Tennessee Valley Canoe Club Fights to Keep Chattanooga’s Rivers Open to Paddlers

Tennessee Valley Canoe Club paddlers explore a side creek.
Tennessee Valley Canoe Club paddlers explore a side creek. Eric Fleming
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A cooler breeze has started blowing through the Scenic City, an early courier of invigorating autumn weather to come. With change in the air, nothing sounds more appealing than being on the water and experiencing nature in its most pristine state. If the prospect of feeling a cool breeze and the occasional river spray sounds exciting to you, get to know the Tennessee Valley Canoe Club, a group ready to welcome you and your family into Chattanooga’s paddling community.

Ocoee River paddling. 
Ocoee River paddling.  Angela Greenwell

Since its birth in 1967, the TVCC has made family and community a central focus of the club’s mission. In addition to fostering connections between community members, the TVCC helps members become acquainted with the various rivers in the area that make Chattanooga one of the top paddling destinations in the country.

The TVCC welcomes novice paddlers to help them discover and take advantage of all that Chattanooga has to offer. Those just getting their feet wet will be delighted by the gentleness of the Hiwassee, but they may eventually set their sights on mastering the Ocoee, formerly known as the region’s test piece for paddlers. Routine weekend whitewater trips, along with the occasional multi-nighters give members the experience needed to become proficient whitewater and flatwater paddlers.

Kayakers join up after paddling Clarksville Lake.
Kayakers join up after paddling Clarksville Lake. Eric Fleming

In addition to encouraging members to spend as much time on the river as possible, the TVCC equips them with safety know-how and teaches members to preserve the natural environments that make their sport possible. Members also volunteer at local water-related events, such as overseeing the swimming leg of local triathlons, like the Chattanooga Waterfront Triathlon and the Sportsbarn Sprint Triathlon.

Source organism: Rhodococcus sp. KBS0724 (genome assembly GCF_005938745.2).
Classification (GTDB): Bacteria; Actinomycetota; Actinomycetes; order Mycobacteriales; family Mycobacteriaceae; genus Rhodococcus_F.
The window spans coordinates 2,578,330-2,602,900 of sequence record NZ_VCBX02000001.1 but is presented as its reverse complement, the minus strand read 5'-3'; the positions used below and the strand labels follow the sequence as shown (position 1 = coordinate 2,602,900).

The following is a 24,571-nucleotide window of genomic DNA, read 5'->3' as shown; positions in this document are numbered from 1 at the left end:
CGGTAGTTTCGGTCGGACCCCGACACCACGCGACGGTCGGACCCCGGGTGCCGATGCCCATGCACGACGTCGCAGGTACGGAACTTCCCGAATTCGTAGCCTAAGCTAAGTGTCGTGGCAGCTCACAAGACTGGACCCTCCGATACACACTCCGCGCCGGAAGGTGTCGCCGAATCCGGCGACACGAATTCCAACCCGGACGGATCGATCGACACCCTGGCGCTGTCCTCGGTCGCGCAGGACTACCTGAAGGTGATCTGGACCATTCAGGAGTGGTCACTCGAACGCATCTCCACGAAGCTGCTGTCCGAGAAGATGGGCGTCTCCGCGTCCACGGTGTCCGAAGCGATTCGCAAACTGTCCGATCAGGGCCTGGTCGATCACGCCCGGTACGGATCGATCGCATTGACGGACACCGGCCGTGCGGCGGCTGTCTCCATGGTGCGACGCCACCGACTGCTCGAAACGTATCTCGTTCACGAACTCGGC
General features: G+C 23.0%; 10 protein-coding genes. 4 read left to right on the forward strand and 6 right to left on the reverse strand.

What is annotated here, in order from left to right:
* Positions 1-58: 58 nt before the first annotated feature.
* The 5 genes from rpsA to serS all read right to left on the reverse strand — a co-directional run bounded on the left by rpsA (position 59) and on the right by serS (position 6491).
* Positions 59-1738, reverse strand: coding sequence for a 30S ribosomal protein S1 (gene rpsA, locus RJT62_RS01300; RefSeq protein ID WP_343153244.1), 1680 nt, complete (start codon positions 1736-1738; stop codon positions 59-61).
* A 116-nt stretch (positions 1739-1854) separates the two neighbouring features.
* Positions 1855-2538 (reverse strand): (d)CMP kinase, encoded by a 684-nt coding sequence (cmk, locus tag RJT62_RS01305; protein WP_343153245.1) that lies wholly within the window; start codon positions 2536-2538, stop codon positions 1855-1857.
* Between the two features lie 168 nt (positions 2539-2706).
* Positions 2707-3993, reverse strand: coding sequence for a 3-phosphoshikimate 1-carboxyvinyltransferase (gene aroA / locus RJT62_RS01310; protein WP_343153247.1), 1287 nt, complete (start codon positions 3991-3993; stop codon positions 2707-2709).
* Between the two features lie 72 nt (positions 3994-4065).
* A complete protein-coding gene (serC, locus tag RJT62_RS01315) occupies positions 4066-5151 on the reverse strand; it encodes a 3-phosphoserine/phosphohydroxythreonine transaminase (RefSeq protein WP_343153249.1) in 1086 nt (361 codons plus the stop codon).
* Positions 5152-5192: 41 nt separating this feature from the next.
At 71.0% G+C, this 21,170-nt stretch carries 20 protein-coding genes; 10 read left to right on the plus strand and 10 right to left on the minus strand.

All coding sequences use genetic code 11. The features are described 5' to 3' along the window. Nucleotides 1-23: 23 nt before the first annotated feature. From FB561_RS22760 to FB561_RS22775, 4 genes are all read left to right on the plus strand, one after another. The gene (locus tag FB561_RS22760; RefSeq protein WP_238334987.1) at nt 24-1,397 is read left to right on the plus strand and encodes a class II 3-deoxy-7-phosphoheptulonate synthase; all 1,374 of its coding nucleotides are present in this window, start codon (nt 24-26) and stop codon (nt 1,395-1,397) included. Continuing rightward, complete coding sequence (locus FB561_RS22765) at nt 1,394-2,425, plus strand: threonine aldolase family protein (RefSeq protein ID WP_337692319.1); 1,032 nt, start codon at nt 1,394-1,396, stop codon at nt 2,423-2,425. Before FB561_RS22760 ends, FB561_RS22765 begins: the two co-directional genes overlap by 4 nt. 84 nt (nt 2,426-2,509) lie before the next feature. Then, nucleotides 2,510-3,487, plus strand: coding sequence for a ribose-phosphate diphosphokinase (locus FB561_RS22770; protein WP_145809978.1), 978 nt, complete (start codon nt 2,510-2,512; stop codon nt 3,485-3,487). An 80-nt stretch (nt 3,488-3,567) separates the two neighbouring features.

But the TVCC is also focused on the responsibility of keeping Chattanooga’s Rivers clean and available for recreation. It is now spearheading the Save the Ocoee River Campaign, a long-running fundraiser that seeks to raise enough money to keep water flowing in the Ocoee.  The TVA’s current contract for releasing water expires in March 2016, and it is insisting on a $1.8 million annual payment to continue the releases beyond them. The TVA is also requesting an upfront payment for five years, meaning coming up with $9 million to keep the Ocoee as a viable paddling destination.

This is a serious concern to paddlers in Chattanooga and should be nationwide. The Ocoee is the nation’s most popular destination for whitewater rafting and lures upwards of 250,000 visitors to the Chattanooga area annually.

Tony Hill runs "Oceana" on the Tallulah River.
Tony Hill runs "Oceana" on the Tallulah River. Tyson Capehart

The Save the Ocoee River campaign is of paramount importance to many paddlers in the Southeast because without the Ocoee, the TVCC’s biggest paddling event of the year would not be possible. The Ocoee River Race is undoubtedly the region’s most exciting paddling event of the year and will be celebrating its 7th running on October 10.

Not only is the race an opportunity to see some wild action on the water, but is also a huge TVCC fundraiser. All proceeds this year will be donated to Chattanooga's Team River Runner Chapter. Spanning approximately 4 miles of the river's midsection, the race is capped at 120 paddlers who will face the challenging Class III and IV terrain of rocks, holes, and rapids offered by the Ocoee. Spectators and racers are sure to enjoy the adrenaline-packed race, and more importantly, the legendary after-party. 

So whether you’re interested in trying a canoe or kayak for the first time, or you're a regular weekend paddler looking to preserve your favorite outdoor playground, the TVCC provides a great resource for Chattanooga. Support it to make sure that the area’s best natural resources remain open to paddling for years to come.

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